The Kensington Review

28 March 2008


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Latest Commentary: Volume VII, Number 38
Hillary’s Rich Pals Threaten Pelosi -- Some people think their money entitles them to bully people. Speaker of the House Nancy Pelosi (D-CA) received a letter yesterday from 20 Clinton donors in which they insisted that she change her view on how superdelegates should act. Her view is that they should endorse the will of the people. What has these oligarchs upset is that the will of the people at the moment favors Senator Barack Obama (D-IL) rather than Senator Hillary Clinton (D-NY).

McCain Gives Democratic Foreign Policy Speech -- Probable GOP Nominee for President John McCain gave a speech to the Los Angeles World Affairs Council on Wednesday that distanced his approach to foreign affairs from that of President Bush. In fact, it was a better Democratic speech that the address Hillary Clinton gave in February. He’s taking a multi-lateral approach, acknowledging that the unipolar world of the neocons is over (if indeed it ever existed), and accepting that America must lead by example. He got things about 85% right, and the only issue now is whether he means it.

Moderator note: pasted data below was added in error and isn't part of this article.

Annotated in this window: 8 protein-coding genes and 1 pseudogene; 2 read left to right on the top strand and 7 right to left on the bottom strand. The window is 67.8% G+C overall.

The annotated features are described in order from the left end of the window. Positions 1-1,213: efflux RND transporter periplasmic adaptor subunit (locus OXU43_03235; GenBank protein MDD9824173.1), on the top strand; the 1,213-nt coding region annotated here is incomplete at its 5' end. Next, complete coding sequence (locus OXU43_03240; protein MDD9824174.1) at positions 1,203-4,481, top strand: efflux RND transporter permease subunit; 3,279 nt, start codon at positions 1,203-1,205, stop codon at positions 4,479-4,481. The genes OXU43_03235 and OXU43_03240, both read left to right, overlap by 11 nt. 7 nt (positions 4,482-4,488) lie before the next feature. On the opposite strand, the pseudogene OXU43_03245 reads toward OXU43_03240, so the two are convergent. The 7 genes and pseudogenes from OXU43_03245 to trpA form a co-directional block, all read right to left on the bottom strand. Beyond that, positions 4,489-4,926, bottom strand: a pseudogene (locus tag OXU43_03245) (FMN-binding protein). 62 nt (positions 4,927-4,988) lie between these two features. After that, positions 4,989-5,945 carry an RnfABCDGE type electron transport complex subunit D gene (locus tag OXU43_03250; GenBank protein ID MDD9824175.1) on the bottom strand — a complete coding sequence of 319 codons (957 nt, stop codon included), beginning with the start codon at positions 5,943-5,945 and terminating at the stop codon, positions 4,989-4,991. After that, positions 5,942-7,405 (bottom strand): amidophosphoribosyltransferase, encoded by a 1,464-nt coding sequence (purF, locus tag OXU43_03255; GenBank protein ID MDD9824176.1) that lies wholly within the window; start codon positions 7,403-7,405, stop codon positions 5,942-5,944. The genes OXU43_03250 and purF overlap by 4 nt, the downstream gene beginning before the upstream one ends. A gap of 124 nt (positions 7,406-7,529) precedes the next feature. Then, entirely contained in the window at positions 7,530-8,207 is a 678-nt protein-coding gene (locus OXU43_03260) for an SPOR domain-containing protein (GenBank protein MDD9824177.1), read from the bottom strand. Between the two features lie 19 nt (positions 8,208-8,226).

Ford Selling Jaguar, Land Rover to India’s Tata -- While the financing still needs to be arranged, Ford has agreed to sell its Jaguar and Land Rover units to India’ Tata Motors for US$2.3 billion, netting it $1.7 billion. That’s about a third of what Ford paid for them, but sometimes, stopping the bleeding is costly. The questions for Tata are whether it can do better and whether it has bought at too high a price.

Bevin Boys Get Some of Their Due at Last -- Coalmining in Britain has always been one of the more unpleasant ways to make a living. During World War II, Ernest “Nye” Bevin was Minister for Labour and National Service, and he managed to screw things up so badly that Britain was running our of coalminers by 1943. His solution was to draft men to work underground. Unlike those conscripted into the armed forces or who served as firemen and policemen, these men were denied the recognition they were due. Earlier this week, Prime Minister Gordon Brown awarded them commemorative badges in acknowledgement of what they did in the war. It isn’t enough.

© Copyright 2008 by The Kensington Review, Jeff Myhre, PhD, Editor. No part of this publication may be reproduced without written consent. Produced using Fedora Linux.

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